The National Catholic Review

"Here today, gone tomorrow.” That familiar saying can apply to many things, including buildings and rare architectural artifacts. In a city like New York, buildings are torn down and replaced in a matter of months, their original accompanying artifacts lost. With this destruction of older structures, segments of the urban past disappear into the rubble. Among New York’s rapidly disappearing treasures is the ironwork found throughout the boroughs, both in the form of uniquely designed manhole covers and other objects of iron dating back to the 19th century. These constitute one of the city’s major beauties—for those who have the keen eye to recognize them.

 

One person who has such an eye for the city’s often unnoticed treasures of wrought and cast iron is Diana Stuart, whose book on early manhole covers was published a few years ago (Am., 6/7/04). Now Ms. Stuart has written what might be called a companion volume, Decorative Architectural Ironwork (Schiffer Publishing Ltd., 2005). This second undertaking is a logical outgrowth of the first.

An experienced photographer, the author paced the city streets, camera in hand. In the beginning, there was no thought of even a single book, much less two, she said during a visit to America House. “I just started photographing the rich ironwork details I saw everywhere: balustrades, street lamps, fences, even doorbell ringers and boot scrapers.” The collection of photographs grew until, as she put it, “it was pushing me out of my apartment.” By then, the need to incorporate her discoveries into book form became pressing; hence this newest work on cast and wrought iron.

During her visit, Ms. Stuart explained that much of this iron was made in local foundries along the East River, using patterns brought over, in many cases, by artisans from Europe. “But when steel came into use,” she said, “the foundries died out.” One example of a now-lost treasure created by a local foundry stood near my rectory on the Lower East Side: a hitching post. In her book, she describes it as “one of the rarest original ironwork artifacts existing in New York City,” with the head of a horse at the top of the post, a tuft of hair rising from the head. On first coming across the hitching post, she took a picture of it; but when she returned months later, it had vanished. The photograph in her book is now the only documentation that it ever existed.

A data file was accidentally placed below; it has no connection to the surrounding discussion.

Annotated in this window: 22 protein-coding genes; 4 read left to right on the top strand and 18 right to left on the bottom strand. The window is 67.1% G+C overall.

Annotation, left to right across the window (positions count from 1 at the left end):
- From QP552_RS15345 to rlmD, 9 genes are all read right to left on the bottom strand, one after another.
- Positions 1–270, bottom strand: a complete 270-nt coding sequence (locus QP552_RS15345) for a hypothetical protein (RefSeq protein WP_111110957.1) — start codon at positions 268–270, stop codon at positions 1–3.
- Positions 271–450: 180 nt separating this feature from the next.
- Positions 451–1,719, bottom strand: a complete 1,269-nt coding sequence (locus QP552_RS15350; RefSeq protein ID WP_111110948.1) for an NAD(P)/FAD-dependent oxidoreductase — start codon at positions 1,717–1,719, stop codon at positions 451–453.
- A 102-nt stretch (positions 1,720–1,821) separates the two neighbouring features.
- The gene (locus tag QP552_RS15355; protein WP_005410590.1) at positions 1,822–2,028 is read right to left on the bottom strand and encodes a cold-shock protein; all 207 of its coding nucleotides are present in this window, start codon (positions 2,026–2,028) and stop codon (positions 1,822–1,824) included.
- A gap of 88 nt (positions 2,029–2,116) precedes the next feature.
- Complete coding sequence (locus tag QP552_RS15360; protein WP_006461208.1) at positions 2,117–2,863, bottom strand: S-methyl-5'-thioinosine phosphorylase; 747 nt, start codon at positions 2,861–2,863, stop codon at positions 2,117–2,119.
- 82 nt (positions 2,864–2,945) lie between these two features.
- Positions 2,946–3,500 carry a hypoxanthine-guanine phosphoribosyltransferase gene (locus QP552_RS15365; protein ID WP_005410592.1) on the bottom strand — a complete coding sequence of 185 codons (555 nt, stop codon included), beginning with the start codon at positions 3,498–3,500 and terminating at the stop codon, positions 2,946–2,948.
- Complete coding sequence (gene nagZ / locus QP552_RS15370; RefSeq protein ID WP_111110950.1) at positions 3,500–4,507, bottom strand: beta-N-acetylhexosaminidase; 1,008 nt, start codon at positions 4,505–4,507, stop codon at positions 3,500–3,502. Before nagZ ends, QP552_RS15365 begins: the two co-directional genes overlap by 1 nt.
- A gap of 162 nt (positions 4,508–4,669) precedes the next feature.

Ms. Stuart also gives walking tours, and on a fall Sunday afternoon I took part in one that began near Gramercy Park in Lower Manhattan. Approaching the agreed-upon meeting spot, I could see her from a block away, seated on her signature folding stool, a rolling suitcase with notes and copies of her book beside her. One of the handsome homes on the west side of the park belonged to James Harper, mayor of the city in the mid-1800’s. The ornate wrought iron lamps at the gated entrance are testimony to the workmanship of the artisans of the time. On noticing us staring at them, a tenant emerged from the house to explain that in that mayor’s day, the lamps were always kept lighted as a sign that he was at the service of his constituents—a fact of which Ms. Stuart was well aware. So engaging was the enthusiasm, however, of the impromptu lecturer, that she let him natter on about a subject to which she devotes considerable space in her book.

If the ironwork around the park reflects the lives of the wealthy, such is the abundance of its uses that examples can also be found in parts of the city inhabited by low-income residents as well. The fire escapes of my own, once-immigrant neighborhood often stand out as much for the beauty of their design as for their utilitarian purpose. Ms. Stuart sometimes conducts tours, in fact, that focus on fire escapes alone. But her new book is also notable for drawing attention to artifacts that could easily go entirely unnoticed by the casual passerby—the so-called tie-rods, for example, affixed to the sides of many 19th-century buildings as reinforcement to their brick walls. Their swirling and variegated shapes give them a beauty of their own apart from the purpose they serve.

Someday Ms. Stuart hopes to publish a book on another vanishing part of the city’s past, far more ephemeral than the manhole covers and iron artifacts. These are the wall signs painted on the sides of many 19th-century buildings to advertise the products of companies long gone. The faint outline of the lettering is often still visible high above the sidewalk. They too serve as reminders of how easily a city’s past can be obliterated instead of preserved. Ms. Stuart has photographed many of them, and has a book almost ready, should a willing publisher appear. 

George M. Anderson, S.J., is an associate editor of America.

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